A screen grab of what the CVRD’s new storymap tool looks like to users. The goal is to collect data from the recent heavy rains to see the impact of the storm on the region. (Screen grab)

Cowichan Valley Regional District requests rainstorm, flood photos via online tool

Officials want to know more about how that type of event impacted the region as a whole.

An online tool launched by the CVRD aims to help the organization learn more about how the recent foul weather impacted residents of the region.

On Jan. 31 and Feb. 1 a Category 4 atmospheric river took parts of the Cowichan Valley to its knees, after a month of already higher than average precipitation. The rain, together with the snow melt and the already saturated soil, led rivers to swell to once-in-50-years levels and prompted officials to call a local state of emergency.

SEE RELATED: Cowichan’s state of emergency remains as flood damage reckoning begins

Officials want to know more about how that type of event impacted the region as a whole. The tool uses crowd-sourcing, that is the collection of data — in this case photos and stories of the flood’s impact — from a large group, to paint a much larger picture.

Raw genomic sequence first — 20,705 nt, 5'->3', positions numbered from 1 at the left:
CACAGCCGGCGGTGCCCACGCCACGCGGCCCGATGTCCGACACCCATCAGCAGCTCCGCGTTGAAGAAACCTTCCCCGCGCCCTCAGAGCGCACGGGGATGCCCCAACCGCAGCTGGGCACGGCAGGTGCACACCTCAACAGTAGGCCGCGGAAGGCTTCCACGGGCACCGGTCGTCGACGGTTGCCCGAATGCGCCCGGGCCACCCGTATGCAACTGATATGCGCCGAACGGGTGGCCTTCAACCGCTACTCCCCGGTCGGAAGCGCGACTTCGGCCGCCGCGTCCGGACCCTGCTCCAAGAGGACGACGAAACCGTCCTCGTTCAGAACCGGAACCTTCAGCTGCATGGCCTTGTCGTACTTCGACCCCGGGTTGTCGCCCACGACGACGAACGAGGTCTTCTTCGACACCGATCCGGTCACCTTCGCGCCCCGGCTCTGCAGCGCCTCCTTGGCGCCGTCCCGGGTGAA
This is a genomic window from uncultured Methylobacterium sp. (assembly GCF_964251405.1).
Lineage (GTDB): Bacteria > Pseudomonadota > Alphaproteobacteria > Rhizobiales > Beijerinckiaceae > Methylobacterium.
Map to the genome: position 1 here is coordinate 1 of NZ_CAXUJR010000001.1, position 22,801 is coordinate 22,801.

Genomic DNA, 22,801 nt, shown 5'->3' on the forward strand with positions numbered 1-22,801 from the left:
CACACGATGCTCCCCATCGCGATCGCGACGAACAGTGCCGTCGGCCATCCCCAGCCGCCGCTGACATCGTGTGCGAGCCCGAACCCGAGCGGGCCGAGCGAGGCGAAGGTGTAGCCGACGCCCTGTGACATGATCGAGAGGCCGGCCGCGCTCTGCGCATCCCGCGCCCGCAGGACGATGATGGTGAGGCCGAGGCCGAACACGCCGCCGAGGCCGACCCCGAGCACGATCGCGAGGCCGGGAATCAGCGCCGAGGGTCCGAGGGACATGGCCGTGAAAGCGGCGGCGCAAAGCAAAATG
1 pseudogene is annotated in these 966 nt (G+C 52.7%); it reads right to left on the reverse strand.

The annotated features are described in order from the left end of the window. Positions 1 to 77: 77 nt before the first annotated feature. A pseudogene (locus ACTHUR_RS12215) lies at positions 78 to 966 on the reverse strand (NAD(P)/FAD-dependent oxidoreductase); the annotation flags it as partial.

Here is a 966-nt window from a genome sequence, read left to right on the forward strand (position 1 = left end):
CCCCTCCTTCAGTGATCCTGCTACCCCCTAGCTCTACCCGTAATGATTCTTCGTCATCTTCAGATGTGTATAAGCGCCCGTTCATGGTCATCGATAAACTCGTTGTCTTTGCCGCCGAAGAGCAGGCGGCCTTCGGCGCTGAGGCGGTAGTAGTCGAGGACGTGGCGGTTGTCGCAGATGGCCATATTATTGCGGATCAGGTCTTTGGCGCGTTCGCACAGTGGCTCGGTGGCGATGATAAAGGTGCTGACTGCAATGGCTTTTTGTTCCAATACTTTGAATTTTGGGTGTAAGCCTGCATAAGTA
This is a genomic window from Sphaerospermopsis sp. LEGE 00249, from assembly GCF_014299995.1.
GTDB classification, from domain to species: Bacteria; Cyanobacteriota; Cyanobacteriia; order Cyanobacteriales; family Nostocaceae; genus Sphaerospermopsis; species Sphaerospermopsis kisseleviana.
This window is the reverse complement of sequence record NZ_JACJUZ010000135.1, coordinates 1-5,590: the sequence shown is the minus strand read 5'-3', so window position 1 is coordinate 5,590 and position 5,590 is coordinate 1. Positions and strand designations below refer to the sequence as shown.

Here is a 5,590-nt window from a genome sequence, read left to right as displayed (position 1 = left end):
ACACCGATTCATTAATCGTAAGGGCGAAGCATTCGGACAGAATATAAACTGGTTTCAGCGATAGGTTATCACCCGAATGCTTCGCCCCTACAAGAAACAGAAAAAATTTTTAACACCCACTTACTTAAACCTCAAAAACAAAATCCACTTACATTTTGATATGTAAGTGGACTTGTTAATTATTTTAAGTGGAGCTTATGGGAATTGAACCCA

“The crowd-sourced information from this storymap is a way for us to ‘ground truth’ existing hazard mapping and can help us identify future areas of concern,” said Kate Miller, the CVRD’s manager of environmental services.

A link to the storymap can found at www.cvrd.bc.ca/hazards. Those using a smartphone can upload pictures by clicking the ‘Share Your Photos’ button on the map.

Once the data has been uploaded the photos are displayed on a map where residents will be able to zoom in on different areas to see how they were affected.

The storymapping project is one of multiple projects the regional district has on the go aimed at improving the regional resiliency to natural disasters such as flooding, landslides, wildfires and more.


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